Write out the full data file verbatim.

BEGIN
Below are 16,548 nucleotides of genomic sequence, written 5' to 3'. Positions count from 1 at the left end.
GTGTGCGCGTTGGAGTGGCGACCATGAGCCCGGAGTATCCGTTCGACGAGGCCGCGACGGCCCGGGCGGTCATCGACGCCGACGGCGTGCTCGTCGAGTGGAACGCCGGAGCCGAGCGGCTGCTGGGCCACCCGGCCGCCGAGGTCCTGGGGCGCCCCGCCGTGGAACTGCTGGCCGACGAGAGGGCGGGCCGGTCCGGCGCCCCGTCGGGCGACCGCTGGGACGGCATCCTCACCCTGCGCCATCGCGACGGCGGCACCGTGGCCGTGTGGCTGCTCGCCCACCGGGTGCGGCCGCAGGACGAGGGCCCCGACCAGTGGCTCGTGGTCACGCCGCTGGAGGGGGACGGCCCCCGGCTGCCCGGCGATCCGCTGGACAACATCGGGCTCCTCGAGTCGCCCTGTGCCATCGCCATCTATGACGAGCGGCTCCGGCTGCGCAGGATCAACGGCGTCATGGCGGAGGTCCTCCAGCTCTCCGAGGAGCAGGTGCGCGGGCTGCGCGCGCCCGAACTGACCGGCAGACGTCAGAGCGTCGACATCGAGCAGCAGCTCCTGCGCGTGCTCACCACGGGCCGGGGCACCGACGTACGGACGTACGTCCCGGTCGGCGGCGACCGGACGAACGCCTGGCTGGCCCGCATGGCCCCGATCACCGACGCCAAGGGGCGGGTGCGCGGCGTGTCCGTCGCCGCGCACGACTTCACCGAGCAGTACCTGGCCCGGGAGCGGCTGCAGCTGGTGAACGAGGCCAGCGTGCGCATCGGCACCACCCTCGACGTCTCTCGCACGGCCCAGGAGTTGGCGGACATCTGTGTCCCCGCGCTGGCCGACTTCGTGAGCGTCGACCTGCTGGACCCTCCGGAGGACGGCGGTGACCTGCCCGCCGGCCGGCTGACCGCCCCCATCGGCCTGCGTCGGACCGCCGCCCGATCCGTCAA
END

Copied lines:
Below are 16,548 nucleotides of genomic sequence, written 5' to 3'. Positions count from 1 at the left end.
GTGTGCGCGTTGGAGTGGCGACCATGAGCCCGGAGTATCCGTTCGACGAGGCCGCGACGGCCCGGGCGGTCATCGACGCCGACGGCGTGCTCGTCGAGTGGAACGCCGGAGCCGAGCGGCTGCTGGGCCACCCGGCCGCCGAGGTCCTGGGGCGCCCCGCCGTGGAACTGCTGGCCGACGAGAGGGCGGGCCGGTCCGGCGCCCCGTCGGGCGACCGCTGGGACGGCATCCTCACCCTGCGCCATCGCGACGGCGGCACCGTGGCCGTGTGGCTGCTCGCCCACCGGGTGCGGCCGCAGGACGAGGGCCCCGACCAGTGGCTCGTGGTCACGCCGCTGGAGGGGGACGGCCCCCGGCTGCCCGGCGATCCGCTGGACAACATCGGGCTCCTCGAGTCGCCCTGTGCCATCGCCATCTATGACGAGCGGCTCCGGCTGCGCAGGATCAACGGCGTCATGGCGGAGGTCCTCCAGCTCTCCGAGGAGCAGGTGCGCGGGCTGCGCGCGCCCGAACTGACCGGCAGACGTCAGAGCGTCGACATCGAGCAGCAGCTCCTGCGCGTGCTCACCACGGGCCGGGGCACCGACGTACGGACGTACGTCCCGGTCGGCGGCGACCGGACGAACGCCTGGCTGGCCCGCATGGCCCCGATCACCGACGCCAAGGGGCGGGTGCGCGGCGTGTCCGTCGCCGCGCACGACTTCACCGAGCAGTACCTGGCCCGGGAGCGGCTGCAGCTGGTGAACGAGGCCAGCGTGCGCATCGGCACCACCCTCGACGTCTCTCGCACGGCCCAGGAGTTGGCGGACATCTGTGTCCCCGCGCTGGCCGACTTCGTGAGCGTCGACCTGCTGGACCCTCCGGAGGACGGCGGTGACCTGCCCGCCGGCCGGCTGACCGCCCCCATCGGCCTGCGTCGGACCGCCGCCCGATCCGTCAA